Unconditioned stimulus pathways to the amygdala: Effects of posterior thalamic and cortical lesions on fear conditioning

E. Lanuza, K. Nader, J. E. Ledoux

Research output: Contribution to journalArticle

Abstract

Plasticity in the lateral nucleus of the amygdala is thought to be critical for the acquisition of Pavlovian fear conditioning. The pathways that transmit auditory conditioned stimulus information originate in auditory processing regions of the thalamus and cortex, but the pathways mediating transmission of unconditioned stimuli to the amygdala are poorly understood. Recent studies suggest that somatosensory (footshock) unconditioned stimulus information is also relayed in parallel to the lateral nucleus of the amygdala from the thalamus (the posterior intralaminar thalamic complex, PIT) and the cortex (parietal insular cortex). In the present study we reexamined this issue. Our results showed that bilateral electrolytic lesions of the PIT alone blocked fear conditioning, whereas bilateral excitotoxic PIT lesions had no effect. These electrolytic PIT lesions did not affect fear conditioning using a loud noise as unconditioned stimulus, defining the effects of PIT lesions as a disruption of somatosensory as opposed to auditory processing. Finally, we performed combined bilateral excitotoxic lesions of the PIT nuclei and electrolytic lesions of the parietal insular cortex. These, like excitotoxic lesions of PIT alone, had no effect on the acquisition of fear conditioning. Thus, somatosensory regions of the thalamus and cortex may well be important routes of unconditioned stimulus transmission to the amygdala in fear conditioning, but information about the unconditioned somatosensory stimulus is also transmitted from other sources that send fibers through, but do not form essential synapses in, the thalamus en route to the amygdala.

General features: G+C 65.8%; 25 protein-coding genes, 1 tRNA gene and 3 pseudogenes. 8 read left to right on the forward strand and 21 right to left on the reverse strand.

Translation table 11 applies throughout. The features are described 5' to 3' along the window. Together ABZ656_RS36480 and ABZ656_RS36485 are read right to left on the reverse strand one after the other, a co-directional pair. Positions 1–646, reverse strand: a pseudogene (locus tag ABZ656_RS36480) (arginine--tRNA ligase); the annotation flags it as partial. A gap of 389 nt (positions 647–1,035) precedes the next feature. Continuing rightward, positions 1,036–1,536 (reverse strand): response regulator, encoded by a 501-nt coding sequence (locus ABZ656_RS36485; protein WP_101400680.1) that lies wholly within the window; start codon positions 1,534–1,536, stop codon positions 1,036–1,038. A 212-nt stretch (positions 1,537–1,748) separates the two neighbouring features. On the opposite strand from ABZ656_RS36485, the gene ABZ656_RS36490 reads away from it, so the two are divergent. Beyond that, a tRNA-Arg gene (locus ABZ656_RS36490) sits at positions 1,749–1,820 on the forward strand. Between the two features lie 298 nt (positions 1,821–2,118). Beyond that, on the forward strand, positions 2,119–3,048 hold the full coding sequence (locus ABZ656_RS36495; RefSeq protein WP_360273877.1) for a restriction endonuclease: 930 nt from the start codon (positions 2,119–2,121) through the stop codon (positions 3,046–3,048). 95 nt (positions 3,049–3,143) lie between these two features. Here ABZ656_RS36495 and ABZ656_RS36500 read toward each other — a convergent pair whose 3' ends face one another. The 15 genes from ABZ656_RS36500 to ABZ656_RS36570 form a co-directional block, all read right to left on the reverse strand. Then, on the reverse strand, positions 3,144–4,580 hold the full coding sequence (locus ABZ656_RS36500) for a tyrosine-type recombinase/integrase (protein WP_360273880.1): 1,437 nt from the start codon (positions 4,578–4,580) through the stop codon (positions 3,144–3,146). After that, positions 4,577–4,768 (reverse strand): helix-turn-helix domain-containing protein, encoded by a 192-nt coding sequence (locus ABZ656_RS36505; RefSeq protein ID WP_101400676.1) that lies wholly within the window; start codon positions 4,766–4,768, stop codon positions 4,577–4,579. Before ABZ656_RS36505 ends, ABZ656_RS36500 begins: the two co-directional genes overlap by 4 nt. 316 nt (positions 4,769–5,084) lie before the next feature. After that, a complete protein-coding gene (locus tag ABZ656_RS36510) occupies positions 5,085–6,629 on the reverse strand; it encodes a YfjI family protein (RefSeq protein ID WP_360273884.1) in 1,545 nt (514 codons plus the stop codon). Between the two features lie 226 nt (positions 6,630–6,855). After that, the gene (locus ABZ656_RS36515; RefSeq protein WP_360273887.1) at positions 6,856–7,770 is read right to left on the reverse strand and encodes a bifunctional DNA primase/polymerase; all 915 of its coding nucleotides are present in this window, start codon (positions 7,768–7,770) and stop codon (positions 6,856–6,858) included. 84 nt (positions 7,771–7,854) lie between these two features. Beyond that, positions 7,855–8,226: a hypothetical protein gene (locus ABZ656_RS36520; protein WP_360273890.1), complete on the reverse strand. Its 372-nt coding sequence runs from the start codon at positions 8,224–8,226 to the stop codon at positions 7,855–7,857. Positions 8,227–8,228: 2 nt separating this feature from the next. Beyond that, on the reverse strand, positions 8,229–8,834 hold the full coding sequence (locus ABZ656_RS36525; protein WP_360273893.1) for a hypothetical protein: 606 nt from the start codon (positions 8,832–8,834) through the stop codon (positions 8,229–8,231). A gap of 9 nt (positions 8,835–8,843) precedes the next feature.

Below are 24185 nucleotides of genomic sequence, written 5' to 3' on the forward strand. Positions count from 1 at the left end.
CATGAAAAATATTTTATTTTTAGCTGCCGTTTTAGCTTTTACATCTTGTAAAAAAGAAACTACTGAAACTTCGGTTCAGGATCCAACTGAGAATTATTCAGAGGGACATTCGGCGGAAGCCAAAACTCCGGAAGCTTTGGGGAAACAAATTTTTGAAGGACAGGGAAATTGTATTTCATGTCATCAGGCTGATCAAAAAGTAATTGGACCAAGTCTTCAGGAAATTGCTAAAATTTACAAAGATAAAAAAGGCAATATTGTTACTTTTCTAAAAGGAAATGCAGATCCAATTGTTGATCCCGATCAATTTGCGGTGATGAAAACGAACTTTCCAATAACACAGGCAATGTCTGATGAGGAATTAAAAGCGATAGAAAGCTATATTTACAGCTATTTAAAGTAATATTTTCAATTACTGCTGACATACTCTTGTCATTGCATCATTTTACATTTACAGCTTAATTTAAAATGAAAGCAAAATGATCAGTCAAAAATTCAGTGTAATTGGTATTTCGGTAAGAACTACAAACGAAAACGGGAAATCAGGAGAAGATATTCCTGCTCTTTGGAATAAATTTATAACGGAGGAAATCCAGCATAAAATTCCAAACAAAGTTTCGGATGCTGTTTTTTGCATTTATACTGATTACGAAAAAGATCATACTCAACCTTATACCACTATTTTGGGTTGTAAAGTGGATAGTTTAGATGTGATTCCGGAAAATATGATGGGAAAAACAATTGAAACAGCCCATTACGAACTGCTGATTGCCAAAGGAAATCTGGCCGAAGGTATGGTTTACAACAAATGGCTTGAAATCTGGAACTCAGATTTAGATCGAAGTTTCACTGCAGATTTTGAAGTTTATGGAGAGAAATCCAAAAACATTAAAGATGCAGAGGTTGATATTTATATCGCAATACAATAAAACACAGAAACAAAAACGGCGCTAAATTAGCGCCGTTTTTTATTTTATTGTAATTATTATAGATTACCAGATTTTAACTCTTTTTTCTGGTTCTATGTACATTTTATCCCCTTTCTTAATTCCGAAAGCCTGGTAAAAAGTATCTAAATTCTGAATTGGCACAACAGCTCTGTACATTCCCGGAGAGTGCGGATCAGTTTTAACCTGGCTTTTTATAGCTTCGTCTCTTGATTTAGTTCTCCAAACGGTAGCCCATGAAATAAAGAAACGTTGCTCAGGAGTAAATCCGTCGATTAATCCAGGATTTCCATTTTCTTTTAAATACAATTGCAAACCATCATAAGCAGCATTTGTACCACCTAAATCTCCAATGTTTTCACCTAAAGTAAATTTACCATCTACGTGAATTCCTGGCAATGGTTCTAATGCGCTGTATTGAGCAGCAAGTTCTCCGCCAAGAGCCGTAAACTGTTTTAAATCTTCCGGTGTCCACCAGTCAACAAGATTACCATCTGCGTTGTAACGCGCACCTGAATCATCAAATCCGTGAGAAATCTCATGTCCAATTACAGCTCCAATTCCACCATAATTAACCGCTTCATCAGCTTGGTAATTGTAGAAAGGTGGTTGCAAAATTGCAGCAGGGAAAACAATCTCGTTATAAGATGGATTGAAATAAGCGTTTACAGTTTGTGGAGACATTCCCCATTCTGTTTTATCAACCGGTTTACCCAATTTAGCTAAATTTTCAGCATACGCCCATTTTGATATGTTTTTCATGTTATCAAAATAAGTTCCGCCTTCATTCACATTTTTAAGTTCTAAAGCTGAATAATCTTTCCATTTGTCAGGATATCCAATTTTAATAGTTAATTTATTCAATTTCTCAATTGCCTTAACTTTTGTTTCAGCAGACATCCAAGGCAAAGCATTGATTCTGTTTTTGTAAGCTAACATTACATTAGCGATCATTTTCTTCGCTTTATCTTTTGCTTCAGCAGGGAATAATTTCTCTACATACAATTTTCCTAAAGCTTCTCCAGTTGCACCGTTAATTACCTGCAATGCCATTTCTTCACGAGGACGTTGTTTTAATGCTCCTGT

Original languageEnglish (US)
Pages (from-to)305-315
Number of pages11
JournalNeuroscience
Volume125
Issue number2
DOIs
StatePublished - Apr 20 2004

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Keywords

  • CS
  • Conditioned stimulus
  • Emotional learning
  • Footshock pathways
  • LA
  • Lateral nucleus of the amygdala
  • MGm
  • Medial geniculate nucleus, medial division
  • Neurotoxic lesions
  • PIN
  • PaIC
  • Pain
  • Parietal insular cortex
  • Posterior intralaminar thalamic complex

ASJC Scopus subject areas

  • Neuroscience(all)

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